The proposed tax by the UK on US digital tech giants like Facebook, Amazon and Google is not the start of a new trade war between Europe and the US, but an admission of Europe’s failure to compete in the digital era.
It appears that the UK and US are on a collision course over a digital tax after Washington threatened retaliatory tariffs if the British government did not back down on plans to impose the levy from April.The UK has drafted the legislation for the tax, which will be levied at 2 percent of revenues from UK users for companies that have more than £500 million in digital revenues worldwide and earn over £25 million from UK activities. They hope to raise almost £500 million a year and have included these revenues in public finance projections.
Not another trade war, surely? Bring in the washing!
The tax issue is a storm in a teacup which will fizzle out before it has begun. Just look at what happened when France recently planned to introduce a similar tax: Washington threatened to place tariffs on $2.4 billion of French goods, such as wine, as early as this month if Paris did not back down. Paris promptly retreated.
As UK Prime Minister Boris Johnson and his new government prepare for trade negotiations with Washington next month (after leaving the EU), the hope is of securing a fast-track deal. You can bet your next tax return that this tech levy will be the first item on the agenda when the two countries meet.
There are certainly issues to be addressed concerning the tax behaviors of US tech companies in Europe. But the elephant in the room is that Europe lacks the tech giants of its own which would allow it to compete with the US, and thus seeks to compensate through taxation.
What this tax spat truly reveals is the reality of the overwhelming power and competition gap between the US and Europe.
For many years, Europe has been more concerned with trying to knock down US tech companies than with building their own.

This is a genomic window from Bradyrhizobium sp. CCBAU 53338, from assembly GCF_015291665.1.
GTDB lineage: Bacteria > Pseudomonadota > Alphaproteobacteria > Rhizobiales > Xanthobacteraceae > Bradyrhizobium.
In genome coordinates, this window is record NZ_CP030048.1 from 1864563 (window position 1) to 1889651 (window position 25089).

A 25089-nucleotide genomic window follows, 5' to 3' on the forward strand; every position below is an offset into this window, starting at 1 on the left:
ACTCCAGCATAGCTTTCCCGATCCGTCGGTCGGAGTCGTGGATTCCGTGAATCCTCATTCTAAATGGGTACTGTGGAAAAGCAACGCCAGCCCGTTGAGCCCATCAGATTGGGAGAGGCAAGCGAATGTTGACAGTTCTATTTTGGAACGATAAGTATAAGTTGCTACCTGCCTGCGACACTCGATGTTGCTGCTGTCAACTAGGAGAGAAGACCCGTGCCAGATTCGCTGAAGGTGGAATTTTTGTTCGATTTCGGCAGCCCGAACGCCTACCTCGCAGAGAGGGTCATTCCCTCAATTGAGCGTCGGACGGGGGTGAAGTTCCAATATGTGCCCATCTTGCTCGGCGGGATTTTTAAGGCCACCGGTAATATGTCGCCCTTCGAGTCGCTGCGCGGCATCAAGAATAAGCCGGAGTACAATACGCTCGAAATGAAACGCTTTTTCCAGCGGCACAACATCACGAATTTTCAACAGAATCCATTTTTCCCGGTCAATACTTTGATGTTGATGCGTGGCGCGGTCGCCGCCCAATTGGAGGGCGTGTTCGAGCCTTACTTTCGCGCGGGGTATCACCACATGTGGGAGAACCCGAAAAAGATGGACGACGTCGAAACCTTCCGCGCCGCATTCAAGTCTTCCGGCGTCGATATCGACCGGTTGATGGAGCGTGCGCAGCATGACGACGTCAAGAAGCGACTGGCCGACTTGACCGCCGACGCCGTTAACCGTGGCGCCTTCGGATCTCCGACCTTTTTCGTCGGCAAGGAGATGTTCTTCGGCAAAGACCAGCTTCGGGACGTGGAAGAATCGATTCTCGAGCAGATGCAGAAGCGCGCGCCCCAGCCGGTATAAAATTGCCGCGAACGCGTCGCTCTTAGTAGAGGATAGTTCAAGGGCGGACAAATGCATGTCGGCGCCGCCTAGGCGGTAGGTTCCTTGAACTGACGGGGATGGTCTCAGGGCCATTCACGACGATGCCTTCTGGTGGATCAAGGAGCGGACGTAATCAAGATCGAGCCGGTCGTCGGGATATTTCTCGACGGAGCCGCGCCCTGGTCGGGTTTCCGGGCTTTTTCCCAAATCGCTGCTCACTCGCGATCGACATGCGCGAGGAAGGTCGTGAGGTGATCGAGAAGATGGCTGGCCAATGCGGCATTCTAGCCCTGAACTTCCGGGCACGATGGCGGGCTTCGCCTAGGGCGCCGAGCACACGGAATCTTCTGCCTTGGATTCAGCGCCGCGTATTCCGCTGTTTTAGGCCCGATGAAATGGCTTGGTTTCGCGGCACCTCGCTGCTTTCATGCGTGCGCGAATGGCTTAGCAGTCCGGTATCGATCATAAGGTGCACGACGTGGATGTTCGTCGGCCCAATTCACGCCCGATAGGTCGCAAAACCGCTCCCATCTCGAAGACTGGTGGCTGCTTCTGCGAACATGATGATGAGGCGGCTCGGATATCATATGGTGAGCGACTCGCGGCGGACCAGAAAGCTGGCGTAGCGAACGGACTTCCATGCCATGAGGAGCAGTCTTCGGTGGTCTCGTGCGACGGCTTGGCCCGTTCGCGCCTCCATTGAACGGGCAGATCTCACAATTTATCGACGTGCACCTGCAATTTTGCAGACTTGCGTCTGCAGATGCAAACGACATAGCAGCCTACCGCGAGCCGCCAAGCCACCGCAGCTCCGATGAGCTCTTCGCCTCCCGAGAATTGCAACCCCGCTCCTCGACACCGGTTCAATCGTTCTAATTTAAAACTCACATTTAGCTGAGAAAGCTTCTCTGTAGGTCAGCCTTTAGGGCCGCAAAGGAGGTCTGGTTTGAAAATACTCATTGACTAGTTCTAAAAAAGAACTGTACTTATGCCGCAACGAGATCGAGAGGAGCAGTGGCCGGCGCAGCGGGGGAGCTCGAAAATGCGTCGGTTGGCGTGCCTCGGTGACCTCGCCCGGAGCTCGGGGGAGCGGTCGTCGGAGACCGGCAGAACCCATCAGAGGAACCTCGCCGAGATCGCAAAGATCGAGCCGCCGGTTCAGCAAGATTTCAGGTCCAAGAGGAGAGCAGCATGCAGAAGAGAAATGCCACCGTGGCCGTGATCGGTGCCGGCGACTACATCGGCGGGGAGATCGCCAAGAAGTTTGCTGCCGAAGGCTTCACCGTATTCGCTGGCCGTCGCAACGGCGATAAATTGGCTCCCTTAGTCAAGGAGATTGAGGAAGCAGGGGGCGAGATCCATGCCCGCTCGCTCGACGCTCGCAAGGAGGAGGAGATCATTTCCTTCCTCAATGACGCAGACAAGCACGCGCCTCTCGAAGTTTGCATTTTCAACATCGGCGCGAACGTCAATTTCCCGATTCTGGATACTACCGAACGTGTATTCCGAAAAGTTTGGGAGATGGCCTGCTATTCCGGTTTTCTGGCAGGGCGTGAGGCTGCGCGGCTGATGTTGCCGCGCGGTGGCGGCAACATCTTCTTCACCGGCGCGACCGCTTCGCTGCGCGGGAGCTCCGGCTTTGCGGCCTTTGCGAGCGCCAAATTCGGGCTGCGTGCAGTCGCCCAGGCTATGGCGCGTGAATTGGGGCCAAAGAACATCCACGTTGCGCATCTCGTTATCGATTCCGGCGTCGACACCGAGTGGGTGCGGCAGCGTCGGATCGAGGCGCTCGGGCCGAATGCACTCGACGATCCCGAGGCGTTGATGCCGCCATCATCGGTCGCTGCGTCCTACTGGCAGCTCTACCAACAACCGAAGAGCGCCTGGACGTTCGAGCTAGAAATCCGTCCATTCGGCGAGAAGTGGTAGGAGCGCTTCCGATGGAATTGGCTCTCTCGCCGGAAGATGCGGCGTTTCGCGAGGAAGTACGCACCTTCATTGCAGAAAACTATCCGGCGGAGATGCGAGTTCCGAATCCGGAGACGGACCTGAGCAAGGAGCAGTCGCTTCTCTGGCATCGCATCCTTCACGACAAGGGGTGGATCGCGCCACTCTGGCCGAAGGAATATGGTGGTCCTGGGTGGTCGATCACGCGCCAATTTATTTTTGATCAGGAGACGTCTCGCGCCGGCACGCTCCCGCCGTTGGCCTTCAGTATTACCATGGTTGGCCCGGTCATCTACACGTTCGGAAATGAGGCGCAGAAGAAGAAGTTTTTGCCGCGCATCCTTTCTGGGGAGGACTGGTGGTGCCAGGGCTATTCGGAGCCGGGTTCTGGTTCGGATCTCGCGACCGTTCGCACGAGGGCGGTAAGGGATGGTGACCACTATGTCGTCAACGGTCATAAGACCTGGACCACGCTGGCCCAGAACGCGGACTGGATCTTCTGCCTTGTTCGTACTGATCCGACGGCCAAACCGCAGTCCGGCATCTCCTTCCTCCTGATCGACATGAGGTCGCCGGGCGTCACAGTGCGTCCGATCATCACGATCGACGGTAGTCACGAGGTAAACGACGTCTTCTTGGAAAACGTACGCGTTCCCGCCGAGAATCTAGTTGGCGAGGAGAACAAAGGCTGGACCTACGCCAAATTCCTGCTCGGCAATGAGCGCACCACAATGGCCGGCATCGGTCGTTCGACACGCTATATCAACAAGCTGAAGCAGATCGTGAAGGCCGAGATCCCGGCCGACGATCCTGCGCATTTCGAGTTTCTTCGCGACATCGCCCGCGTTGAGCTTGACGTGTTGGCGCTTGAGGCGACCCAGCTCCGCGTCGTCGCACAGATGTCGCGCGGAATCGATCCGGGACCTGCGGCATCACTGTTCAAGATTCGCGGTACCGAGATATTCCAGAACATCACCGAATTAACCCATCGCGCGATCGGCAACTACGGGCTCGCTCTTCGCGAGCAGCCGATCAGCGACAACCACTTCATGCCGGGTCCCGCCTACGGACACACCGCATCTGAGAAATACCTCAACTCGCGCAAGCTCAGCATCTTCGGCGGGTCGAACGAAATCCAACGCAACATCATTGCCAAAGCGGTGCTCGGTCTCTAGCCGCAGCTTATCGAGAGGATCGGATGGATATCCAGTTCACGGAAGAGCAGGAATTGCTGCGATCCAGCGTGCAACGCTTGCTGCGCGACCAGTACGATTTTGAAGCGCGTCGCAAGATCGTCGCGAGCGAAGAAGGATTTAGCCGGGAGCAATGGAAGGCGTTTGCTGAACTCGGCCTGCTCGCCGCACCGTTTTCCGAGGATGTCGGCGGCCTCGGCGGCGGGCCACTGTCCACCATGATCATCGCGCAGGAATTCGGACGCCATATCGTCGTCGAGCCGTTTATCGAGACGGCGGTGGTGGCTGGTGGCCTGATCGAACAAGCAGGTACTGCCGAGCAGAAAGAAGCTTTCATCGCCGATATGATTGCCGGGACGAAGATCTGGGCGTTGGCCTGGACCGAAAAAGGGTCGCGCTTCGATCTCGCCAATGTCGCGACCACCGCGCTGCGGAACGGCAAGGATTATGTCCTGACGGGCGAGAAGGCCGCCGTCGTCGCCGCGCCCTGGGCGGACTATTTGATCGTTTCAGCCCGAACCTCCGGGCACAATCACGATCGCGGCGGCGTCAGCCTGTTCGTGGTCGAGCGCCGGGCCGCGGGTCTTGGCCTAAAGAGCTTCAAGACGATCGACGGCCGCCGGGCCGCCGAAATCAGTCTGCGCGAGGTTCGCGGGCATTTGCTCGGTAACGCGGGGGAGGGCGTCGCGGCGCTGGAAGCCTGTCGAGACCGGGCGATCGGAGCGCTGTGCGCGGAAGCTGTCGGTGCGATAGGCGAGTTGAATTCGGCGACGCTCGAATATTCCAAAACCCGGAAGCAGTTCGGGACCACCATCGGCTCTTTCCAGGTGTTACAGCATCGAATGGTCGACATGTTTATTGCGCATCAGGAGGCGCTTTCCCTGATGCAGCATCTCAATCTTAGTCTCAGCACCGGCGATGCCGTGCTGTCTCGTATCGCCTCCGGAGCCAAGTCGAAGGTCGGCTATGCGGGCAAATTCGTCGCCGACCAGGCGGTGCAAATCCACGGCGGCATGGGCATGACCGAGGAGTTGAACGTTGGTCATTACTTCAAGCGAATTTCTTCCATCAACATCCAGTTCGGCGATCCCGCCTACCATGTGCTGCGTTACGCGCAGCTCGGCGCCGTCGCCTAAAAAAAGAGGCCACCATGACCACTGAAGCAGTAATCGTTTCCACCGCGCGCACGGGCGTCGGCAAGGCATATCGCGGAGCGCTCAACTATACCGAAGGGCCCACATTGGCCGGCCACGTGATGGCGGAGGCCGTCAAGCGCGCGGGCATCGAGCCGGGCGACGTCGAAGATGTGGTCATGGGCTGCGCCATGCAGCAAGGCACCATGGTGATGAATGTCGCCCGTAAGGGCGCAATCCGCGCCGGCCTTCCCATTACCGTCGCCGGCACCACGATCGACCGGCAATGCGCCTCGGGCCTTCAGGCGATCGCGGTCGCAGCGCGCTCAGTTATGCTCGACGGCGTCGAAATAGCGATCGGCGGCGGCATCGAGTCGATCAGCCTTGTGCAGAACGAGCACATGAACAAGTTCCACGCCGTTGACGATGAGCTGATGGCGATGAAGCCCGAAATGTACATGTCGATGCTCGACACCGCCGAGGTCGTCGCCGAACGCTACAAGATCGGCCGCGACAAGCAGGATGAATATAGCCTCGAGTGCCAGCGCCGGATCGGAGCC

A good measure of how US tech giants are doing globally has always been the extent to which the EU dislikes them and targets them for anti-competitive behavior. So if anything, this latest drive is a compliment to California and Seattle.
Remember the decades-long pursuit of Microsoft, then Intel, and more recently Facebook, Google and Amazon? While the EU sought penalties and tighter regulations, the US tech giants innovated and increased their dominance. And even
China, a vastly poorer economy in terms of GDP per capita, was able to develop a number of global tech companies like Huawei and Alibaba in this period.
The lesson should be clear. Europe ought to stop worrying about Google or Amazon and instead investigate their own shortcomings. There are institutional, structural and cultural barriers to innovation in Europe. Rigid regulation and employment laws, institutionalized risk aversion and short-term investors are among the key differences that have kept Europe in an innovation straitjacket for decades.
Start-ups in Europe have until recently been all too eager to put a ‘for sale’ sign in the window upon launching. When they have shown signs of success, they have mostly been bought by US tech giants. What should be preoccupying European business leaders, governments and investors is how to encourage a clear vision and strategic plans to truly compete, thus builds longer-term investor and market confidence.
When the US regulators start investigating and filing suits against European technology companies for market dominance, that will be a measure of European success. If the proposed taxes on US tech giants prove one thing, it’s that logic and taxes are not good friends.